Lee Zurik Investigation: Orleans judges held 6 separate life insurance policies

Orleans Criminal Court judges handed over records Tuesday to FOX 8 News and the Times-Picayune after we jointly filed suit. The judges agreed to give us both records related to life insurance policies they purchased.

Our request was sparked by a legislative auditor report that referenced the policies, but didn't provide too many details. Now we have the details, after spending a few months battling with judges who tried to keep the public records from the public.

The judges handed over 1,700 pages of life insurance policies. What they show is that all judges took advantage of the life insurance policies. Nine of the 13 judges in Orleans Criminal Court each bought six separate life insurance policies -- all funded with public money -- that could have paid beneficiaries close to $500,000.

"I cannot envision a valid defense or explanation or plausible explanation," said Rafael Goyeneche, managing director and president of the Metropolitan Crime Commission.

The judges had two different life insurance policies with Transamerica, two different Guardian insurance policies, $250,000 coverage from Sun Life, and a Mutual of Omaha policy.

Let's take a closer look at one individual policy.

The judges gave themselves a universal life coverage through Transamerica. The value: up to $25,000 for each judge and $25,000 for each judge's spouse.

That means, if a judge's spouse passed away, the judge or beneficiary would have received $25,000. The money to fund that policy was paid for by the public. Imagine your boss paying for a life insurance policy for your spouse.

The monthly invoice from 2011 shows the public paid $182 for Judge Frank Marullo's universal life policy, and $123 that month for his wife's policy. Judge Julian Parker's policy cost $76 a month; his wife's cost the public $57. The only judge who didn't purchase this policy was Magistrate Gerard Hansen.

The judges also purchased a voluntary term life policy with Guardian Insurance. That provided up to $50,000 in coverage for each judge: $25,000 for the judge's spouse and $5,000 for any children. Once again, the public paid for life insurance for non-public employees.

Goyeneche said, "It sends absolutely the opposite message for what a judge and a court of law are supposed to stand for. They're supposed to stand for adherence to law, to the highest legal standards."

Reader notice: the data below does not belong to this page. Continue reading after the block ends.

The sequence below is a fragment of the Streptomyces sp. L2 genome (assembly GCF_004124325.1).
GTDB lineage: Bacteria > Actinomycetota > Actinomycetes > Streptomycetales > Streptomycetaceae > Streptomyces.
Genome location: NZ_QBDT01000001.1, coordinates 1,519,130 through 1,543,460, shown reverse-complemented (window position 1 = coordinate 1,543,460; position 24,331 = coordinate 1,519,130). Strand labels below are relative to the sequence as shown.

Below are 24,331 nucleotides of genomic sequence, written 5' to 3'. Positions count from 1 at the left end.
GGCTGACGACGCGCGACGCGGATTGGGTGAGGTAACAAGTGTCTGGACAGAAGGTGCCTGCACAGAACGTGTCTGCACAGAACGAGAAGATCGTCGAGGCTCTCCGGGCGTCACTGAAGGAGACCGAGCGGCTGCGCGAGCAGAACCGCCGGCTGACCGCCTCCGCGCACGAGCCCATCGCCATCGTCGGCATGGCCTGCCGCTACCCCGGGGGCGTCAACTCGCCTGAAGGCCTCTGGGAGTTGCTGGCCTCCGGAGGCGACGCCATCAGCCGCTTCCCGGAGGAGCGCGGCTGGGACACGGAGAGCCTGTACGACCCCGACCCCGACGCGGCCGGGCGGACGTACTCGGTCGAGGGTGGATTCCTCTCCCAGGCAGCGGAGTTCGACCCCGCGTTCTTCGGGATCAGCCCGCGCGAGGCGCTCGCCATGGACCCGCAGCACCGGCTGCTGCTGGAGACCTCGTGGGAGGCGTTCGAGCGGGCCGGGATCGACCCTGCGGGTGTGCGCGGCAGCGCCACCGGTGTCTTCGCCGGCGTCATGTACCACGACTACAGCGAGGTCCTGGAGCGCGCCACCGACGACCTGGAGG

Since the 1990's, Orleans Criminal Court has paid hundreds of thousands of dollars in life insurance premiums. But so far, the documents we received today show the judges only reimbursed about $65,000. The reimbursement checks came from the cash value of whole life policies they cancelled after the legislative auditor launched an investigation...

"Look at state law," noted Goyeneche. "State law says a judge is not supposed to receive any benefits above and beyond their salary and the benefits that are made available to every other state employee. And any other state employee that wants the type of insurance that these judges have used public funds… have to pay out of their own pocket. So I think it is entirely inappropriate that the judges have gotten away with this and have not at least voluntarily agreed to pay that money back."

The document raises some serious questions about the judges' transparency during our investigation.

We filed our request for these records in November. In December, the judges sent us summary sheets. We said that wasn't enough and sued.

Taking a closer look at that summary sheet, the judges claimed Terry Alarcon, Julian Parker and

Lynda Van Davis had no policies with Sun Life. But the invoices show that each month, the court wrote a check for $438 for Alarcon, $326 for Parker and $141 for Van Davis.

The document that the court claimed to be correct was proven inaccurate after a FOX 8 and Times-Picayune lawsuit produced records that show how judges improperly purchased life insurance policies with public money.

After that legislative audit report, the judges cancelled all policies.

Goyeneche says the Judiciary Commission could take action against the judges, including making them pay back some money.